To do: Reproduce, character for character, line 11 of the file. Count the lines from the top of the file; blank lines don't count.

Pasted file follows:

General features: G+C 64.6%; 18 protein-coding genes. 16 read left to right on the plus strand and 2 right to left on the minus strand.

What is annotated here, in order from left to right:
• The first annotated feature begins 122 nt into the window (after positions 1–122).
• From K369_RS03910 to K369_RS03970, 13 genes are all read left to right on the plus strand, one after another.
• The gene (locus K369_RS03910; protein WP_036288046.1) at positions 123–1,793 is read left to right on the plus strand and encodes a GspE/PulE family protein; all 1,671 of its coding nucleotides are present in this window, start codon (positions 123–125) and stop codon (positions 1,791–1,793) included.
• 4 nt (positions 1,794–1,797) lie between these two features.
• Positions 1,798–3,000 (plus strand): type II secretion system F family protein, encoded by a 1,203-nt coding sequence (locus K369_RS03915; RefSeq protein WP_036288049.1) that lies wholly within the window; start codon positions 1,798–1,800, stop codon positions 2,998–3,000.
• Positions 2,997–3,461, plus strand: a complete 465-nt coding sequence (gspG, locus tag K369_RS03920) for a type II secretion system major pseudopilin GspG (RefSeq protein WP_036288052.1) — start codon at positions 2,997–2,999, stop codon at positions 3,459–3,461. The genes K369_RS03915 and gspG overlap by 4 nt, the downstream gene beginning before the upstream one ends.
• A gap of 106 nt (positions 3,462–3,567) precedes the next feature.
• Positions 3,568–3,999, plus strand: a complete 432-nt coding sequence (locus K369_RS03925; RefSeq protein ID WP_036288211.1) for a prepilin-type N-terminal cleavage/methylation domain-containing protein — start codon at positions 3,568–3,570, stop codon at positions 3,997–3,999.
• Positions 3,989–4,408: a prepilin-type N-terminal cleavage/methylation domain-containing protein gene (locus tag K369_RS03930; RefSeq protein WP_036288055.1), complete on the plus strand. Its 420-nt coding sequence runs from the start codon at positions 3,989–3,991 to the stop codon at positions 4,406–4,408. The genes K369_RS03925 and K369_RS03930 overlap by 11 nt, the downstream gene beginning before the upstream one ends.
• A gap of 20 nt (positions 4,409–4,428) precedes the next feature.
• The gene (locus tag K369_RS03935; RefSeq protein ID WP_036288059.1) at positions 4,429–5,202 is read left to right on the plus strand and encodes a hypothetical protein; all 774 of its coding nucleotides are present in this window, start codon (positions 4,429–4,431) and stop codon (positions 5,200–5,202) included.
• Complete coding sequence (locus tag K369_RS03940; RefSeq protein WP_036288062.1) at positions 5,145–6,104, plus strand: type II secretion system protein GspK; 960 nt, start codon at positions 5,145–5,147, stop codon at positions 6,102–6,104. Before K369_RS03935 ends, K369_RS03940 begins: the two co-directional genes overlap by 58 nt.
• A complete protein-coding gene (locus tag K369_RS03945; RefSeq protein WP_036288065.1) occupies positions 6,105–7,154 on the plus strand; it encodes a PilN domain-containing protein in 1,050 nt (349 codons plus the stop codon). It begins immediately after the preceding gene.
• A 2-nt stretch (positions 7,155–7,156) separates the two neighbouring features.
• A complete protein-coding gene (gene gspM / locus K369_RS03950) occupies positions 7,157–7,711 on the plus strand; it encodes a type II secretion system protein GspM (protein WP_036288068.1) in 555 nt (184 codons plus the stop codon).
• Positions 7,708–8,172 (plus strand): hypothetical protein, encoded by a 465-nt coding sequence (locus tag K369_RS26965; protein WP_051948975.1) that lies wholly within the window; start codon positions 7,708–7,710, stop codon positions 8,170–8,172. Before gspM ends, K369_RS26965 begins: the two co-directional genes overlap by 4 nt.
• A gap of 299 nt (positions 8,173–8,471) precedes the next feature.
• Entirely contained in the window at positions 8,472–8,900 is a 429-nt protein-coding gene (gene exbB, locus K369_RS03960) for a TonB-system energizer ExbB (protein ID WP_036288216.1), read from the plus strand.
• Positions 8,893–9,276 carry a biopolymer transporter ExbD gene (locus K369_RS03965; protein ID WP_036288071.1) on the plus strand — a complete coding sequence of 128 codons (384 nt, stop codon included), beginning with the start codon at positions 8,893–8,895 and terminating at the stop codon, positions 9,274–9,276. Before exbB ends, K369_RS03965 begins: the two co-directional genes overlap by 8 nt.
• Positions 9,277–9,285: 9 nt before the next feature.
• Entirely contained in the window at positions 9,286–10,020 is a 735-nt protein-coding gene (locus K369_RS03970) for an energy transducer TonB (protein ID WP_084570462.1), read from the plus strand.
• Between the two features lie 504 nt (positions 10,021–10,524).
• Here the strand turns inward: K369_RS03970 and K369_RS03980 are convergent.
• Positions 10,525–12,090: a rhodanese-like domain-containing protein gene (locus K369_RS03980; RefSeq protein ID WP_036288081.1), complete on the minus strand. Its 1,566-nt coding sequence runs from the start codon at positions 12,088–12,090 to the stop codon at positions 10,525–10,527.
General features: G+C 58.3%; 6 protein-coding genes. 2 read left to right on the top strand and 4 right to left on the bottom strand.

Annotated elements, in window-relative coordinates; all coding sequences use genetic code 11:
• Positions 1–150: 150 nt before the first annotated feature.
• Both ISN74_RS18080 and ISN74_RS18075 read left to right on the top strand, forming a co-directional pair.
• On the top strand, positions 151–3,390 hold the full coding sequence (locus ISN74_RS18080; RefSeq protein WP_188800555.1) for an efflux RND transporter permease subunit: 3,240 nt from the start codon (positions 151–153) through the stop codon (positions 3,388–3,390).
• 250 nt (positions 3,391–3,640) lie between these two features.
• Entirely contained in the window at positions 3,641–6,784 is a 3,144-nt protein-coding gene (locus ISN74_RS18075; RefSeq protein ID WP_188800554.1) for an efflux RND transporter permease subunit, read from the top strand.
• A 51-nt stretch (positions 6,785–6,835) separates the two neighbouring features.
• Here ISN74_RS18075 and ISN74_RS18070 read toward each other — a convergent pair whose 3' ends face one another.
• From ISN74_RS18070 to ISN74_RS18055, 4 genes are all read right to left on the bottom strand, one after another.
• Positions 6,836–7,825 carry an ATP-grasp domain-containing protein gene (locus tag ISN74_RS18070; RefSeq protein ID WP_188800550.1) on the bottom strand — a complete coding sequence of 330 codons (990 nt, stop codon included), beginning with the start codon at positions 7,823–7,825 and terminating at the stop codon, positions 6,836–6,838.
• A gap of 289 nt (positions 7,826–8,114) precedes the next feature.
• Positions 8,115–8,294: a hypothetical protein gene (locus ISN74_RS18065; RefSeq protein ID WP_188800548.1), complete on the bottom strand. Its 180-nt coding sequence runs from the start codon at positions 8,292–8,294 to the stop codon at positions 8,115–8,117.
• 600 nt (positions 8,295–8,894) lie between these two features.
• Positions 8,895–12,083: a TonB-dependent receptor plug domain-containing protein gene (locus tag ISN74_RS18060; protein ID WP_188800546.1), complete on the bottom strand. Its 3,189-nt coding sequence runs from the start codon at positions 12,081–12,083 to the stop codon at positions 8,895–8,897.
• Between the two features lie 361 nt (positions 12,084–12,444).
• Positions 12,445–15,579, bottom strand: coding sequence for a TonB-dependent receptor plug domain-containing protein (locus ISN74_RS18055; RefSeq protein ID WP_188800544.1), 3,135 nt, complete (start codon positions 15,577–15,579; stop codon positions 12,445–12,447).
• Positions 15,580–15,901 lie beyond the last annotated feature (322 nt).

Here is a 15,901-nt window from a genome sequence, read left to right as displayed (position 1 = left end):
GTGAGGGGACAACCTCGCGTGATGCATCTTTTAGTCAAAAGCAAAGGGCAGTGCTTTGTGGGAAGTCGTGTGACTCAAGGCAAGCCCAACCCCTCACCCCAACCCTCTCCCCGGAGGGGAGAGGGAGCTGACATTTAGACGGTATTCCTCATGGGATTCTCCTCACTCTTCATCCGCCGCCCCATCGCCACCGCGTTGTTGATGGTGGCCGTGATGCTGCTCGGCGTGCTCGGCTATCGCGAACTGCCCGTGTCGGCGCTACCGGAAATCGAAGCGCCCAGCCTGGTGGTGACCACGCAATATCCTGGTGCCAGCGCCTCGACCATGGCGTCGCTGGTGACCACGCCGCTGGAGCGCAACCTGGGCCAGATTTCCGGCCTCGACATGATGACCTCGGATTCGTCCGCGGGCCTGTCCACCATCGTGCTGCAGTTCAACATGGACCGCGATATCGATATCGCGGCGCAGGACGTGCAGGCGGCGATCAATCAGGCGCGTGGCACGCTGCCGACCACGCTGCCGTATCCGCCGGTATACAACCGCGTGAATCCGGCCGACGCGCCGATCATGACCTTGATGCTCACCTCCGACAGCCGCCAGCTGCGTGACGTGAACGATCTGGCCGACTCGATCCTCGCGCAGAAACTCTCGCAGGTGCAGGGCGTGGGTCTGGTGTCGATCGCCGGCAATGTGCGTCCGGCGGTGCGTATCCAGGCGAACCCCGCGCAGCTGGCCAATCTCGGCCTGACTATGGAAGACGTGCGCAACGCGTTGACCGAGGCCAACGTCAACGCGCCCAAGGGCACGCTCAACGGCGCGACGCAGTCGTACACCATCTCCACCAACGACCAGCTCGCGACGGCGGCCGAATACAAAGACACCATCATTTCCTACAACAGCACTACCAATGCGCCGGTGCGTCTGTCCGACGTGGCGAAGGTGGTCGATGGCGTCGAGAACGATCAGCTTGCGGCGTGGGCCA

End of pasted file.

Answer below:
• Positions 3,989–4,408: a prepilin-type N-terminal cleavage/methylation domain-containing protein gene (locus tag K369_RS03930; RefSeq protein WP_036288055.1), complete on the plus strand. Its 420-nt coding sequence runs from the start codon at positions 3,989–3,991 to the stop codon at positions 4,406–4,408. The genes K369_RS03925 and K369_RS03930 overlap by 11 nt, the downstream gene beginning before the upstream one ends.